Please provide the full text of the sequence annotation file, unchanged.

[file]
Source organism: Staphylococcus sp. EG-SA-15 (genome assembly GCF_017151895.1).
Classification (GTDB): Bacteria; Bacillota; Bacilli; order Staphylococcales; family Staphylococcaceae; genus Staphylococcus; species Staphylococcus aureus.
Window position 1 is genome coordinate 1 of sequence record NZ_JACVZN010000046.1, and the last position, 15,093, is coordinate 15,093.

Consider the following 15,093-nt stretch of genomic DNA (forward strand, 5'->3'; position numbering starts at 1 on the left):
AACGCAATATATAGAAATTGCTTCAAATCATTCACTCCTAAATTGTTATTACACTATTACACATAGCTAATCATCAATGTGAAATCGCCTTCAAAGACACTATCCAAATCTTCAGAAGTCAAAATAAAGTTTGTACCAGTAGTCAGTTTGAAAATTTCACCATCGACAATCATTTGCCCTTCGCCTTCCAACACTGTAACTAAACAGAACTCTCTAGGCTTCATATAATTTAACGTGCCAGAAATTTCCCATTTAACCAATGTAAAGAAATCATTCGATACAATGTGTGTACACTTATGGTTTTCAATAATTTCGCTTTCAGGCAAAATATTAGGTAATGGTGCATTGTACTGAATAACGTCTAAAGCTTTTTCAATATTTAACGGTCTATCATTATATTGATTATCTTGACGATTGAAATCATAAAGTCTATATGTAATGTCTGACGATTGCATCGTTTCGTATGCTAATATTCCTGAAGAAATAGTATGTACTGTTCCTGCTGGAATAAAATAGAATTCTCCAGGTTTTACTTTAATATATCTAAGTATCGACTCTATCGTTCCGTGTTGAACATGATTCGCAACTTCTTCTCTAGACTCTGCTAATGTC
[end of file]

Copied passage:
Source organism: Staphylococcus sp. EG-SA-15 (genome assembly GCF_017151895.1).
Classification (GTDB): Bacteria; Bacillota; Bacilli; order Staphylococcales; family Staphylococcaceae; genus Staphylococcus; species Staphylococcus aureus.
Window position 1 is genome coordinate 1 of sequence record NZ_JACVZN010000046.1, and the last position, 15,093, is coordinate 15,093.

Consider the following 15,093-nt stretch of genomic DNA (forward strand, 5'->3'; position numbering starts at 1 on the left):
AACGCAATATATAGAAATTGCTTCAAATCATTCACTCCTAAATTGTTATTACACTATTACACATAGCTAATCATCAATGTGAAATCGCCTTCAAAGACACTATCCAAATCTTCAGAAGTCAAAATAAAGTTTGTACCAGTAGTCAGTTTGAAAATTTCACCATCGACAATCATTTGCCCTTCGCCTTCCAACACTGTAACTAAACAGAACTCTCTAGGCTTCATATAATTTAACGTGCCAGAAATTTCCCATTTAACCAATGTAAAGAAATCATTCGATACAATGTGTGTACACTTATGGTTTTCAATAATTTCGCTTTCAGGCAAAATATTAGGTAATGGTGCATTGTACTGAATAACGTCTAAAGCTTTTTCAATATTTAACGGTCTATCATTATATTGATTATCTTGACGATTGAAATCATAAAGTCTATATGTAATGTCTGACGATTGCATCGTTTCGTATGCTAATATTCCTGAAGAAATAGTATGTACTGTTCCTGCTGGAATAAAATAGAATTCTCCAGGTTTTACTTTAATATATCTAAGTATCGACTCTATCGTTCCGTGTTGAACATGATTCGCAACTTCTTCTCTAGACTCTGCTAATGTC